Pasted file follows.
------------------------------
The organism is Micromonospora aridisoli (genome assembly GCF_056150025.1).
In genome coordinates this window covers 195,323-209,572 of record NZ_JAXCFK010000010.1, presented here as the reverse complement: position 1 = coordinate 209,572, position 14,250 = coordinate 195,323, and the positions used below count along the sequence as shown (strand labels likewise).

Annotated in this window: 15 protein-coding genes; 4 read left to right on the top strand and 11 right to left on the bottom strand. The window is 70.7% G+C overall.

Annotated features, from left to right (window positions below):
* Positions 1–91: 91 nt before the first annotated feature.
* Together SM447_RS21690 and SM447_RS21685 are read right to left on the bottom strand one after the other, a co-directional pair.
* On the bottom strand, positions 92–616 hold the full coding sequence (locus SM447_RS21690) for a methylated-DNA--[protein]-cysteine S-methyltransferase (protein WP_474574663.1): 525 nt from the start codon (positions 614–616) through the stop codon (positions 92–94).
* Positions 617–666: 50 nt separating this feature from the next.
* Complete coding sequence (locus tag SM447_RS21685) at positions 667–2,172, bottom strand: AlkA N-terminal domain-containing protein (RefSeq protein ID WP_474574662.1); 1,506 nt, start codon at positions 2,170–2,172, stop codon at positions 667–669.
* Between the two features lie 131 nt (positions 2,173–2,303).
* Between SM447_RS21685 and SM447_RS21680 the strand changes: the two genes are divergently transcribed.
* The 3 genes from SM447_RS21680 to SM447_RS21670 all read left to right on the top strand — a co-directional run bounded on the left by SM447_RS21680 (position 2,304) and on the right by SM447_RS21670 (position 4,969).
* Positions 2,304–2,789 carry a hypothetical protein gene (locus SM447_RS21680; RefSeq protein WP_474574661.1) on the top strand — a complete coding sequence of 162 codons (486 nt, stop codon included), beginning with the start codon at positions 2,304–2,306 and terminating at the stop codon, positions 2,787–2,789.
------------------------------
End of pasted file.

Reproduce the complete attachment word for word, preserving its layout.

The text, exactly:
The organism is Micromonospora aridisoli (genome assembly GCF_056150025.1).
In genome coordinates this window covers 195,323-209,572 of record NZ_JAXCFK010000010.1, presented here as the reverse complement: position 1 = coordinate 209,572, position 14,250 = coordinate 195,323, and the positions used below count along the sequence as shown (strand labels likewise).

Annotated in this window: 15 protein-coding genes; 4 read left to right on the top strand and 11 right to left on the bottom strand. The window is 70.7% G+C overall.

Annotated features, from left to right (window positions below):
* Positions 1–91: 91 nt before the first annotated feature.
* Together SM447_RS21690 and SM447_RS21685 are read right to left on the bottom strand one after the other, a co-directional pair.
* On the bottom strand, positions 92–616 hold the full coding sequence (locus SM447_RS21690) for a methylated-DNA--[protein]-cysteine S-methyltransferase (protein WP_474574663.1): 525 nt from the start codon (positions 614–616) through the stop codon (positions 92–94).
* Positions 617–666: 50 nt separating this feature from the next.
* Complete coding sequence (locus tag SM447_RS21685) at positions 667–2,172, bottom strand: AlkA N-terminal domain-containing protein (RefSeq protein ID WP_474574662.1); 1,506 nt, start codon at positions 2,170–2,172, stop codon at positions 667–669.
* Between the two features lie 131 nt (positions 2,173–2,303).
* Between SM447_RS21685 and SM447_RS21680 the strand changes: the two genes are divergently transcribed.
* The 3 genes from SM447_RS21680 to SM447_RS21670 all read left to right on the top strand — a co-directional run bounded on the left by SM447_RS21680 (position 2,304) and on the right by SM447_RS21670 (position 4,969).
* Positions 2,304–2,789 carry a hypothetical protein gene (locus SM447_RS21680; RefSeq protein WP_474574661.1) on the top strand — a complete coding sequence of 162 codons (486 nt, stop codon included), beginning with the start codon at positions 2,304–2,306 and terminating at the stop codon, positions 2,787–2,789.